Nice ‘N” Sleazy 13/09/2012
by Gillian Montgomery
Husky are a four piece band from Melbourne, touring in support of their debut album, ‘Forever So’. This is the first show they’ve played in Scotland and it’s a stormy September night in Glasgow. While it’s technically winter in Australia (is there such a thing?), the conditions outside are proving to be a shock to the system for the band. After their opening song, frontman, Husky Gawenda quips, ‘I’ve always been curious about Glasgow… It’s true what they say about the weather. Come on, summer’s only just finished!’ The audience murmur in agreement in that way that Scottish people do when foreign people comment on the weather. Downstairs in Nice’n’Sleazy you could almost forget about the weather. It’s an intimate venue, and even though the place is half empty surprisingly there’s not a lack of atmosphere. Everyone is sitting down, and while at other gigs this could feel awkward or indicate a lack of enthusiasm for the music, it seems right for Husky’s indie-folk vibe.
The band open with ‘Tidal Wave’, and Gawenda’s vocals are crisp and clear with a slight echo making it sound dreamy and atmospheric. Bassist, Evan Tweedie and keyboard player Gideon Preiss lend their voices too, the three harmonising perfectly. It all sounds very big for being just four people, and everyone seems to exhale in unison as the song melts to a close. ‘Hundred Dollar Suit’, a track reminiscent of The Shins, rouses the audience from a trance-like state, and once more the band’s amazing harmonies resonate beautifully around the room. All the songs so far have had a much fuller sound than they do on the album, in particular ‘Dark Sea’ which closes on an epic organ solo.
Next up is a new song, with haunting vocals and lyrics reminiscent of early Bright Eyes. Husky Gawenda has a beautiful voice, and during the first minute of the song he is mesmerising, as if the rest of the band have disappeared and we’re just watching one man and his guitar. Between songs the band knock out a nice jazz-esque bass and drum jam with a clever use of the delay pedal by the bassist, breaking up the set and showing they’ve made a conscious effort to make the set more than just a stop and play effort. This leads into the start of ‘Fake Moustache’, a break from the folk vibe of the set so far and offering up a jazz element with a catchy bassline. At this point Gawenda interjects, ‘Just so you know, I didn’t mean to insult your city earlier’, referring to his previous comment about the weather. The apologetic statement pretty accurately sums up the nature of Husky’s music; humble and sensitive, every song is laden with genuine emotion. Looking around the room, the band has the small audience’s full attention for the duration of the longer than average set. Everyone is reacting to the music in a similar fashion; there’s a few people with their eyes closed, unconsciously swaying. Everywhere there are tapping feet. Mine are doing it too. The set-up of the venue and the fact that everyone is sitting down makes it feel as if we’re being told a story, all of us listening intently to every word.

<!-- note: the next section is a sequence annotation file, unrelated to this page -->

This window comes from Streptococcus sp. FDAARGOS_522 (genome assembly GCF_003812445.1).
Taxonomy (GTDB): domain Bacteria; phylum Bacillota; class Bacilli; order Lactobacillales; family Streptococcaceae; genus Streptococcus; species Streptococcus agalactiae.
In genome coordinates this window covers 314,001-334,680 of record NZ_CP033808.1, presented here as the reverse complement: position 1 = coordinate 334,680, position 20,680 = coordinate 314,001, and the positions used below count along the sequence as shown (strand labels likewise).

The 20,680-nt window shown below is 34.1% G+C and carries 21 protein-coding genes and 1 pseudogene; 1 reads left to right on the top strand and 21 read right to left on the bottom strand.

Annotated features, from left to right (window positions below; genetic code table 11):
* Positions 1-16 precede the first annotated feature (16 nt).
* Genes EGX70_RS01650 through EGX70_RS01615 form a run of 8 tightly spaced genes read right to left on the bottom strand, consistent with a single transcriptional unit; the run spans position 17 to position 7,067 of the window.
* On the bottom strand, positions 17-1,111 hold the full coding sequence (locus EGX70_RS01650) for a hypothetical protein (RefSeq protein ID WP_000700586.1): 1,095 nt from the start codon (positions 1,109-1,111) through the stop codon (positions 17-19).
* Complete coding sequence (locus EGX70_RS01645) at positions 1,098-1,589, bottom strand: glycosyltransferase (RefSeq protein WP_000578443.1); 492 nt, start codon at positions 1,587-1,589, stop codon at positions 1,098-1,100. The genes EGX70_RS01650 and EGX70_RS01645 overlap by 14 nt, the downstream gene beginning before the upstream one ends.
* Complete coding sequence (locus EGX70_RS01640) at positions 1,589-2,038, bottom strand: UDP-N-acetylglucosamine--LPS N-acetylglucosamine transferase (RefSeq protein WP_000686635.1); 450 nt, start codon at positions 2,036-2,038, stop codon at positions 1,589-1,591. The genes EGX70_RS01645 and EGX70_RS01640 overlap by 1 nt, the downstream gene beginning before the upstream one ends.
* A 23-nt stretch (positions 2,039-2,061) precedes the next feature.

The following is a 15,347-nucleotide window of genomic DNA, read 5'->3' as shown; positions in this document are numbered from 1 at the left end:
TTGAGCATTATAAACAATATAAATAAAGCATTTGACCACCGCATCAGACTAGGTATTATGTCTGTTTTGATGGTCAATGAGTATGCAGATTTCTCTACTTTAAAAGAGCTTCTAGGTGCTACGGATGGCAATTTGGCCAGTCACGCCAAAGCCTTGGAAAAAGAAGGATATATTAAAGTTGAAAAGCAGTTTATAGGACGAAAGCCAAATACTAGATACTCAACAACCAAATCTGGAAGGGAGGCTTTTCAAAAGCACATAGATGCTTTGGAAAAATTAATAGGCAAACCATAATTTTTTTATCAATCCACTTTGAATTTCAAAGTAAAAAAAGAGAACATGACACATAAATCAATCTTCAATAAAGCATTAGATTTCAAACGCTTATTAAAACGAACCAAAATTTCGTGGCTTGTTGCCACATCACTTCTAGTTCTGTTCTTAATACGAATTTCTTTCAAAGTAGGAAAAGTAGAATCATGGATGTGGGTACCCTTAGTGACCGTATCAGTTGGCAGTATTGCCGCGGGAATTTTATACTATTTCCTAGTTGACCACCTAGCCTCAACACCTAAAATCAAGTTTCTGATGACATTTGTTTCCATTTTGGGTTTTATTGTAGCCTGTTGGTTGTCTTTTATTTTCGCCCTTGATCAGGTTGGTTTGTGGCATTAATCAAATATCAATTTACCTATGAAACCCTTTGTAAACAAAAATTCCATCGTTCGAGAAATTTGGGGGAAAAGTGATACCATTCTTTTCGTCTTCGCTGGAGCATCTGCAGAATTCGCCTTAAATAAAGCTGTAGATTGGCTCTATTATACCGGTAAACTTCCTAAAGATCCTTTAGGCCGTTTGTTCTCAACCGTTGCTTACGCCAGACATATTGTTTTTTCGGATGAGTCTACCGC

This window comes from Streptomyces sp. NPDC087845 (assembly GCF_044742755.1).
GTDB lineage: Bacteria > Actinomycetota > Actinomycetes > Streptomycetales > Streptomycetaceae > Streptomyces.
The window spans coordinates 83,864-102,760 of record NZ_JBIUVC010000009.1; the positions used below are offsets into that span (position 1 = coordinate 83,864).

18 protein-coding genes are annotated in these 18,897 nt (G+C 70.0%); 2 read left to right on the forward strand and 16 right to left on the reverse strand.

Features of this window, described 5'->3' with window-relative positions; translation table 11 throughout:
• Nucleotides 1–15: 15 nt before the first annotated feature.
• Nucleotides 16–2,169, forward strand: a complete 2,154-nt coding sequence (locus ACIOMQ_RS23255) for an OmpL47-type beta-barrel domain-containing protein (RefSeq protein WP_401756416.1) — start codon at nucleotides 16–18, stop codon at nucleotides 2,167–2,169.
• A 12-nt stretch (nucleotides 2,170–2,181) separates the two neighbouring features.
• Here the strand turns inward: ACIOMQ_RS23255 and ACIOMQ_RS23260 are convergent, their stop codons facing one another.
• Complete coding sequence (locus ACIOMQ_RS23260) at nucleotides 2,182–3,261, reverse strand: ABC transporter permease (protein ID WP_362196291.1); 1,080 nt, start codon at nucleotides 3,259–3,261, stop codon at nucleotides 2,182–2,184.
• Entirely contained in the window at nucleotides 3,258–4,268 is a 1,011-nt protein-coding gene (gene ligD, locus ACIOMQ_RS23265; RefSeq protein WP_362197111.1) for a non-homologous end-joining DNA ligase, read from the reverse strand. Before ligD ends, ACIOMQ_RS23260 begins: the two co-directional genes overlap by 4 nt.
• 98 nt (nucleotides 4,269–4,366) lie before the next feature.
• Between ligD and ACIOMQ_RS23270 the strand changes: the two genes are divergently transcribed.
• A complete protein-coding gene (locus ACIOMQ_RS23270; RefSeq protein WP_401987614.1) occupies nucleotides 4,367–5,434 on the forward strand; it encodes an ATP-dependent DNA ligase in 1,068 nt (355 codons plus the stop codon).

‘Hunter’ ‘s vocal harmonies and piano are like a lullaby, and by this point my eyes are feeling heavy, though this might be more to do with the comfy seat and glass of wine than the music itself. A well-timed piano and drum jam wakes me up, followed by a heartfelt piano solo that shows off the talents of keyboardist Gideon Preiss.
A cover of Leonard Cohen’s ‘Lover, Lover, Lover’ is next, and the band abandon their instruments, with drummer Luke Collins picking up the guitar while the other three sing. Preiss and Tweedie each sing a few lines by themselves; both showing that they could be singers in their own right. ‘History’s Door’, one of the band’s more upbeat, catchy songs and my favourite from the album, is the finale and the set comes to a perfectly timed close.
Considering Sleazy’s is best known for showcasing more rock’n’roll acts than folk, it was a pleasant surprise that Husky managed to sound so big and atmospheric in such a small venue. The sound man did a fantastic job, but much credit must also go to the band who played every note with just the right amount of sensitivity. If you’re not convinced by the album, after a gig you will be: the quality of sound is a lot stronger and more ambient than on CD, and this combined with the element of the unexpected make Husky a band that really ought to be seen live.